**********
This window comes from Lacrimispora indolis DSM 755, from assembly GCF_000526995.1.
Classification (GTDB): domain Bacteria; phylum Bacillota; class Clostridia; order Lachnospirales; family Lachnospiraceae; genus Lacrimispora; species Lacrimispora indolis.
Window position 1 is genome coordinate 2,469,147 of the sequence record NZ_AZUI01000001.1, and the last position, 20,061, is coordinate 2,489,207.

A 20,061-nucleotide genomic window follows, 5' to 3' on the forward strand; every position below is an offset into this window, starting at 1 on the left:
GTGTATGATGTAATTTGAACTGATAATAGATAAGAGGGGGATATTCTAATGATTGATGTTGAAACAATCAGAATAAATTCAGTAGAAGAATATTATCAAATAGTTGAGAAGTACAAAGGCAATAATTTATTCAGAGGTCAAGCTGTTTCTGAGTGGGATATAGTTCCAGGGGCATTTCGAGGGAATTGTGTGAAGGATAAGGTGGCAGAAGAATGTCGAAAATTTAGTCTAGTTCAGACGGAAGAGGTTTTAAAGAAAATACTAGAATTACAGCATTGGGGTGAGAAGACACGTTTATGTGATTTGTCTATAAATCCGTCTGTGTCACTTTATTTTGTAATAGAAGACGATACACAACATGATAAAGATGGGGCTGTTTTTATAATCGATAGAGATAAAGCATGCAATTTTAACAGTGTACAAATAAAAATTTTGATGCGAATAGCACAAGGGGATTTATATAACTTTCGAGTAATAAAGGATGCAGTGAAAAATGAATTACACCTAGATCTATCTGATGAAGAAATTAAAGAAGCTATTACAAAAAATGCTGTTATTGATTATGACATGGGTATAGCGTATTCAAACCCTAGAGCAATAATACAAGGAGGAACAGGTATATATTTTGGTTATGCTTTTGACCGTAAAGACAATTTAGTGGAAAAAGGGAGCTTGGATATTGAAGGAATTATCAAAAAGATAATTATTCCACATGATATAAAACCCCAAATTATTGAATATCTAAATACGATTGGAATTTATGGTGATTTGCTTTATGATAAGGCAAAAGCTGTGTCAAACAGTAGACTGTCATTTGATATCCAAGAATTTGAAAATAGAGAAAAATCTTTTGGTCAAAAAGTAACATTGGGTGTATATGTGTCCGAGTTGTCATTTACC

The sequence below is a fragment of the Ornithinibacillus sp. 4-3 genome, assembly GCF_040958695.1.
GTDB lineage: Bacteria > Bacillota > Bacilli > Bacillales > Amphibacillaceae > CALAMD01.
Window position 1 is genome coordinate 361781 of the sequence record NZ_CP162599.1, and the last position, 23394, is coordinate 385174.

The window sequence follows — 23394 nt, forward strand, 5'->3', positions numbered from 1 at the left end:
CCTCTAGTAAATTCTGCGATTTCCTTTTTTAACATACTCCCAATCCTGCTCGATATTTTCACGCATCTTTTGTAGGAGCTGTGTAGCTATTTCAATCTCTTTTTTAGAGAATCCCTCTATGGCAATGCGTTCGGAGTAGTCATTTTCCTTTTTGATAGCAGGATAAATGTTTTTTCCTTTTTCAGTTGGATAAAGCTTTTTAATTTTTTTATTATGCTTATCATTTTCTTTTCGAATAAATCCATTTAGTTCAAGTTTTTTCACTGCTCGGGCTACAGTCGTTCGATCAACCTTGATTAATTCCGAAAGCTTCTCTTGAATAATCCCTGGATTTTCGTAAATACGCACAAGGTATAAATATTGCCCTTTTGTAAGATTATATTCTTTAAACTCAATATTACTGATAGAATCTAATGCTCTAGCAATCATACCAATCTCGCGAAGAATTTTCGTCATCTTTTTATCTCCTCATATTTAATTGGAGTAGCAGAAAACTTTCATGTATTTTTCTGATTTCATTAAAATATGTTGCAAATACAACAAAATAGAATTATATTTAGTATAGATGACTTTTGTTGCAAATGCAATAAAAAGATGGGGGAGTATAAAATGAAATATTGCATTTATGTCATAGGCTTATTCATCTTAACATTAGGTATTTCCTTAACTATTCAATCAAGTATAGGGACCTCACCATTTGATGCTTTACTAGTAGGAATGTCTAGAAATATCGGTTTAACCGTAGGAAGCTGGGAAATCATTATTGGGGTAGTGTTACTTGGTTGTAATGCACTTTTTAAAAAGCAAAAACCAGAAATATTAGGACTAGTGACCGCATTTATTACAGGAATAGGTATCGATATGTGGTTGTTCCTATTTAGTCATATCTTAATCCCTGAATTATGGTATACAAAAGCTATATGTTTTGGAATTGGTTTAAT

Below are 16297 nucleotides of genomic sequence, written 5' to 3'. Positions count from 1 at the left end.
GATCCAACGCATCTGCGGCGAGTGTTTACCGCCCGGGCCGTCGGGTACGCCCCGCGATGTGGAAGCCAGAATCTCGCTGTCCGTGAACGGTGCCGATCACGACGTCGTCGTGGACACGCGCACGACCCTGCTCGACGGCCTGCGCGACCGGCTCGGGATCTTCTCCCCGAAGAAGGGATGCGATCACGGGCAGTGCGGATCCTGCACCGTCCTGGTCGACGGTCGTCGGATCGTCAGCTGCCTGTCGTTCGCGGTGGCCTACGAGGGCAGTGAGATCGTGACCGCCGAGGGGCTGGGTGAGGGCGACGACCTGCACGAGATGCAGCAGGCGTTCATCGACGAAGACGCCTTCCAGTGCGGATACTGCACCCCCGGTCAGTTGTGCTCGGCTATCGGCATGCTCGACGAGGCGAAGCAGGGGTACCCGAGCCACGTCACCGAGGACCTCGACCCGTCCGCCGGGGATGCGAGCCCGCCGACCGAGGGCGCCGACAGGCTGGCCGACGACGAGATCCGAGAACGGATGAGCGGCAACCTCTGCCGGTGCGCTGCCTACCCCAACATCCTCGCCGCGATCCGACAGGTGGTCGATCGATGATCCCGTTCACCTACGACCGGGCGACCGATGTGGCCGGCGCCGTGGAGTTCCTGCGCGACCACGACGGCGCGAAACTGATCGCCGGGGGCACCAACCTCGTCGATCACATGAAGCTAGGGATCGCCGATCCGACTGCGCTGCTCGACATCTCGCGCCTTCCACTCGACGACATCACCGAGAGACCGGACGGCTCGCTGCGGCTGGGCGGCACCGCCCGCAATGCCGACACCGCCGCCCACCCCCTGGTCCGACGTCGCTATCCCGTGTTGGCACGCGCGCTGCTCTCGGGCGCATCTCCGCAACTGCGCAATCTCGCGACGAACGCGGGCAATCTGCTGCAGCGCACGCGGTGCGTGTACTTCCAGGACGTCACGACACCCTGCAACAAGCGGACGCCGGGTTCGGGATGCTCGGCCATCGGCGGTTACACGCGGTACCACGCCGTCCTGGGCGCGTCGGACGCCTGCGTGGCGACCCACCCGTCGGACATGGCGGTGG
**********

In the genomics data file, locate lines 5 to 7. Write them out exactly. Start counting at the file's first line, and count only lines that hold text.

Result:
GTGTATGATGTAATTTGAACTGATAATAGATAAGAGGGGGATATTCTAATGATTGATGTTGAAACAATCAGAATAAATTCAGTAGAAGAATATTATCAAATAGTTGAGAAGTACAAAGGCAATAATTTATTCAGAGGTCAAGCTGTTTCTGAGTGGGATATAGTTCCAGGGGCATTTCGAGGGAATTGTGTGAAGGATAAGGTGGCAGAAGAATGTCGAAAATTTAGTCTAGTTCAGACGGAAGAGGTTTTAAAGAAAATACTAGAATTACAGCATTGGGGTGAGAAGACACGTTTATGTGATTTGTCTATAAATCCGTCTGTGTCACTTTATTTTGTAATAGAAGACGATACACAACATGATAAAGATGGGGCTGTTTTTATAATCGATAGAGATAAAGCATGCAATTTTAACAGTGTACAAATAAAAATTTTGATGCGAATAGCACAAGGGGATTTATATAACTTTCGAGTAATAAAGGATGCAGTGAAAAATGAATTACACCTAGATCTATCTGATGAAGAAATTAAAGAAGCTATTACAAAAAATGCTGTTATTGATTATGACATGGGTATAGCGTATTCAAACCCTAGAGCAATAATACAAGGAGGAACAGGTATATATTTTGGTTATGCTTTTGACCGTAAAGACAATTTAGTGGAAAAAGGGAGCTTGGATATTGAAGGAATTATCAAAAAGATAATTATTCCACATGATATAAAACCCCAAATTATTGAATATCTAAATACGATTGGAATTTATGGTGATTTGCTTTATGATAAGGCAAAAGCTGTGTCAAACAGTAGACTGTCATTTGATATCCAAGAATTTGAAAATAGAGAAAAATCTTTTGGTCAAAAAGTAACATTGGGTGTATATGTGTCCGAGTTGTCATTTACC

The sequence below is a fragment of the Ornithinibacillus sp. 4-3 genome, assembly GCF_040958695.1.
GTDB lineage: Bacteria > Bacillota > Bacilli > Bacillales > Amphibacillaceae > CALAMD01.